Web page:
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Marshall v. Pittsburgh-Des Moines Steel Co.

decided: September 22, 1978.

RAY MARSHALL, SECRETARY OF LABOR, PETITIONER,
v.
PITTSBURGH-DES MOINES STEEL COMPANY AND OCCUPATIONAL SAFETY AND HEALTH REVIEW COMMISSION, RESPONDENTS. RAY MARSHALL, SECRETARY OF LABOR, PETITIONER, V. WHEELING-PITTSBURGH STEEL CORPORATION AND WHEELING CORRUGATING COMPANY, DIVISION OF WHEELING-PITTSBURGH STEEL CORPORATION, AND OCCUPATIONAL SAFETY AND HEALTH REVIEW COMMISSION, RESPONDENTS.



ON PETITIONS FOR REVIEW OF ORDERS OF THE OCCUPATIONAL SAFETY AND HEALTH REVIEW COMMISSION OSAHRC DOCKET NOS. 10611, 11327, 13320, 13708, and 14366

Before Seitz, Chief Judge, and Van Dusen and Rosenn, Circuit Judges.

Author: Seitz

Opinion OF THE COURT

Before us are two petitions for review filed by the Secretary of Labor pursuant to 29 U.S.C. § 660(b), asking this court to set aside certain orders of the Occupational Safety and Health Review Commission. In separate proceedings, the Commission vacated citations issued by the Secretary to respondents Pittsburgh-Des Moines Steel Company (PDM) and Wheeling-Pittsburgh Steel Company for alleged violations of two occupational safety and health standards relating to overhead and gantry cranes.

With respect to existing equipment, the overhead and gantry crane regulations provide that "cranes constructed before August 31, 1971, should be modified to conform to (these) design specifications by February 15, 1972, unless it can be shown that the crane cannot feasibly or economically be altered and that the crane substantially complies with the requirements of (these regulations)." 29 C.F.R. § 1910.179(b)(2) (1977). Because the regulation indicates that older cranes "should" be modified, the Commission held that the standards were merely advisory with respect to the cited cranes, which were installed before the standards became effective. It is that ruling that the Secretary challenges here.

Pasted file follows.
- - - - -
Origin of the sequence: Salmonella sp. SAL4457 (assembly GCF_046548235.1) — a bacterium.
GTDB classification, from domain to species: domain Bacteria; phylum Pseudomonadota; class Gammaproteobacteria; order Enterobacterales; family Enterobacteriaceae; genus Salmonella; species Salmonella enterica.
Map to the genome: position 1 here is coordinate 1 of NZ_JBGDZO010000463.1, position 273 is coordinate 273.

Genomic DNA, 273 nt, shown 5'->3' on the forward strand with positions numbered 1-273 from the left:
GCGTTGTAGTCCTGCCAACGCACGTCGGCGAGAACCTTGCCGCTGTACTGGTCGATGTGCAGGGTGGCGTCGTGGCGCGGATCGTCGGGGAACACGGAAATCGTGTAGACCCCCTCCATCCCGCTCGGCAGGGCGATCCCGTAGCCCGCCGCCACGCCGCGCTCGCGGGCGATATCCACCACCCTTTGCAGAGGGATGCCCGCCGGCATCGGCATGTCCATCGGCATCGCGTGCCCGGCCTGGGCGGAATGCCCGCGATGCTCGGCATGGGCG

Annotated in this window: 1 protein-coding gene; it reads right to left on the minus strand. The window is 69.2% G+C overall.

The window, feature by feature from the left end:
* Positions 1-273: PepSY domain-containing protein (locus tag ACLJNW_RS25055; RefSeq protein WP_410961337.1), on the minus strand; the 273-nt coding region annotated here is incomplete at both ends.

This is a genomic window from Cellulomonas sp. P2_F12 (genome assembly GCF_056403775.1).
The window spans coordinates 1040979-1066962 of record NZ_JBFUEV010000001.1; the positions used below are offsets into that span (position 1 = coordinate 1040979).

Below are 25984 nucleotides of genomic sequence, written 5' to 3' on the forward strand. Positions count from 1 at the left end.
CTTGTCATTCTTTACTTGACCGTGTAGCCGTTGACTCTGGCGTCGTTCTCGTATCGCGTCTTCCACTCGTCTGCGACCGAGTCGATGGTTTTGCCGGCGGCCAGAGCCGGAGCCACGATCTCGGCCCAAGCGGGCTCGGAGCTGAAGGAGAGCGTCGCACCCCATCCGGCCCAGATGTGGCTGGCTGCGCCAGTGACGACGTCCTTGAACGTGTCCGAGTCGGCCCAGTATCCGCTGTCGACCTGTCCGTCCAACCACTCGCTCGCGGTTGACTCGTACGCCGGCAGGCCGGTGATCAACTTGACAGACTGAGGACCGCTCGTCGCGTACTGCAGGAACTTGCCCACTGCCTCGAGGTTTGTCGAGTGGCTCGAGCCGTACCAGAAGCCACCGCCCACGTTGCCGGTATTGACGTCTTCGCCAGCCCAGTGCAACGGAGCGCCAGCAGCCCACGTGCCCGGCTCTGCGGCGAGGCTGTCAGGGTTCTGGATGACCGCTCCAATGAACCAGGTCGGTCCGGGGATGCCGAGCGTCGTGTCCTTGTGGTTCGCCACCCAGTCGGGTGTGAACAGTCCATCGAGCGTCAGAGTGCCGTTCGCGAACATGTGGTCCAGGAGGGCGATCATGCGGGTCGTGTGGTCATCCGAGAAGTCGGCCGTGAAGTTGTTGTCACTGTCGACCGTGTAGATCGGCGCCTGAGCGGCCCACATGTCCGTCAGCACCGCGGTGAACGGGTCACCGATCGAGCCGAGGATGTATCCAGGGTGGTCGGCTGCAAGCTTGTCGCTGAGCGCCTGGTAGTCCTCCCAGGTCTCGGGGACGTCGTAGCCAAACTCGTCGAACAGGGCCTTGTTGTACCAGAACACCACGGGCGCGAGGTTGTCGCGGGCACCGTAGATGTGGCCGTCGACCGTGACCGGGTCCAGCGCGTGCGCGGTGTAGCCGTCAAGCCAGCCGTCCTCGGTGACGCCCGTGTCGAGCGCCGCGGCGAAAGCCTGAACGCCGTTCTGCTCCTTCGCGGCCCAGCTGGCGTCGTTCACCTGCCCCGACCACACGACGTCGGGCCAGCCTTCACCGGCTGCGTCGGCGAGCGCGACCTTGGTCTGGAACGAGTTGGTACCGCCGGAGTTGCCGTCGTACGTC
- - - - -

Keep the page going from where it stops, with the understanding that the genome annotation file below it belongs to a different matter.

I.

The Occupational Safety and Health Act of 1970, 29 U.S.C. § 651 Et seq., was enacted "to assure so far as possible every working man and woman in the Nation safe and healthful working conditions . . . ." 29 U.S.C. § 651(b). To that end, the Act authorized the Secretary of Labor "to set mandatory occupational safety and health standards applicable to businesses affecting interstate commerce," and created the Occupational Safety and Health Review Commission "for carrying out adjudicatory functions (of the Act)." 29 U.S.C. § 651(b)(3). In order to provide for implementation of the Act as soon as practicable, the Secretary was authorized to "promulgate as an occupational safety or health standard any national consensus standard, and any established Federal standard," within two years of the effective date of the Act, without regard to the rule-making provisions of the Administrative Procedure Act, 5 U.S.C. § 500 Et seq., 29 U.S.C. § 655(a). The term "national consensus standard" is defined in the Act as:

any occupational safety and health standard or modification thereof which (1) has been adopted and promulgated by a nationally recognized standards-producing organization under procedures whereby it can be determined by the Secretary that persons interested and affected by the scope or provisions of the standard have reached substantial agreement on its adoption, (2) was formulated in a manner which afforded an opportunity for diverse views to be considered and (3) has been designated as such a standard by the Secretary, after consultation with other appropriate Federal agencies.

29 U.S.C. § 652(9).

The Act became effective on April 28, 1971, and one month later the Secretary promulgated occupational safety and health standards as a new Part 1910 of the Code of Federal Regulations. 36 Fed.Reg. 10466 (May 29, 1971). Subpart N of the new OSHA regulations dealt with "Materials Handling and Storage." As the section of this subpart dealing with overhead and gantry cranes, the Secretary adopted the pertinent safety code of the American National Standards Institute (ANSI) as a national consensus standard. 29 C.F.R. §§ 1910.179, 1910.183; 36 Fed.Reg. 10466, 10617-22, 10629 (May 29, 1971).

The OSHA standards that respondents allegedly violated were taken verbatim from Chapter 2-1 of the ANSI Code, sections 2-1.7.7a (guards for moving parts) and 2-1.9.2a (electrical equipment).*fn1 Both regulations use the word "shall," characterizing them as mandatory rules of the ANSI Code as defined by Section V of the Code's Introduction:

Mandatory rules of this Code are characterized by the use of the word "shall." If a rule is of an advisory nature it is indicated by the use of the word "should" or is stated as a recommendation.

At the core of this dispute is 29 C.F.R. § 1910.170(b)(2) (hereinafter "(b) (2)"), which was derived from Section IV of ...


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